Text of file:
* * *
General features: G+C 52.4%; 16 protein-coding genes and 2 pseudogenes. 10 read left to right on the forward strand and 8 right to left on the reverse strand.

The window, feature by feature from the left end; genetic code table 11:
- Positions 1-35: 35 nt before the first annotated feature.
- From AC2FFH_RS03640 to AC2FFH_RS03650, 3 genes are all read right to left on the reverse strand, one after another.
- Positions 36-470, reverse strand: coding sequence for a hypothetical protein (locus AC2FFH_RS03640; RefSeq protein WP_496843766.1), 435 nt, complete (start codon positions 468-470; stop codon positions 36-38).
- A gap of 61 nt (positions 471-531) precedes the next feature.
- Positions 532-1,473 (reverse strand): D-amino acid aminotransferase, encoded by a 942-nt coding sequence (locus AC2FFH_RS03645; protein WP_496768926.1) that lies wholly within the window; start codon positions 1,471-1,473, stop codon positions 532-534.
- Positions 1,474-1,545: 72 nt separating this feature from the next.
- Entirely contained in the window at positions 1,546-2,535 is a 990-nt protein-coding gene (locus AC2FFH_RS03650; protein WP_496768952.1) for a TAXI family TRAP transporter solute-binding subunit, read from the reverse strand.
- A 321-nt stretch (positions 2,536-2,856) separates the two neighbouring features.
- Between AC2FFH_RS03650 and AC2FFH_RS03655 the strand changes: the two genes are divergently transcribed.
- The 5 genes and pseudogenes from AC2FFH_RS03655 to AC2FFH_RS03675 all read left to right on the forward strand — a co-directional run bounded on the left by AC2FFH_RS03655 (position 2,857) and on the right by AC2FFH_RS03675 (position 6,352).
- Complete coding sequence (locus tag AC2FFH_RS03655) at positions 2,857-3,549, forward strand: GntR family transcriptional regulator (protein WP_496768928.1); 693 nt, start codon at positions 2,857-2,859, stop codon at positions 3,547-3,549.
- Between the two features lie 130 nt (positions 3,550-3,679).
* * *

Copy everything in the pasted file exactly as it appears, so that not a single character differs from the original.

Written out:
General features: G+C 52.4%; 16 protein-coding genes and 2 pseudogenes. 10 read left to right on the forward strand and 8 right to left on the reverse strand.

The window, feature by feature from the left end; genetic code table 11:
- Positions 1-35: 35 nt before the first annotated feature.
- From AC2FFH_RS03640 to AC2FFH_RS03650, 3 genes are all read right to left on the reverse strand, one after another.
- Positions 36-470, reverse strand: coding sequence for a hypothetical protein (locus AC2FFH_RS03640; RefSeq protein WP_496843766.1), 435 nt, complete (start codon positions 468-470; stop codon positions 36-38).
- A gap of 61 nt (positions 471-531) precedes the next feature.
- Positions 532-1,473 (reverse strand): D-amino acid aminotransferase, encoded by a 942-nt coding sequence (locus AC2FFH_RS03645; protein WP_496768926.1) that lies wholly within the window; start codon positions 1,471-1,473, stop codon positions 532-534.
- Positions 1,474-1,545: 72 nt separating this feature from the next.
- Entirely contained in the window at positions 1,546-2,535 is a 990-nt protein-coding gene (locus AC2FFH_RS03650; protein WP_496768952.1) for a TAXI family TRAP transporter solute-binding subunit, read from the reverse strand.
- A 321-nt stretch (positions 2,536-2,856) separates the two neighbouring features.
- Between AC2FFH_RS03650 and AC2FFH_RS03655 the strand changes: the two genes are divergently transcribed.
- The 5 genes and pseudogenes from AC2FFH_RS03655 to AC2FFH_RS03675 all read left to right on the forward strand — a co-directional run bounded on the left by AC2FFH_RS03655 (position 2,857) and on the right by AC2FFH_RS03675 (position 6,352).
- Complete coding sequence (locus tag AC2FFH_RS03655) at positions 2,857-3,549, forward strand: GntR family transcriptional regulator (protein WP_496768928.1); 693 nt, start codon at positions 2,857-2,859, stop codon at positions 3,547-3,549.
- Between the two features lie 130 nt (positions 3,550-3,679).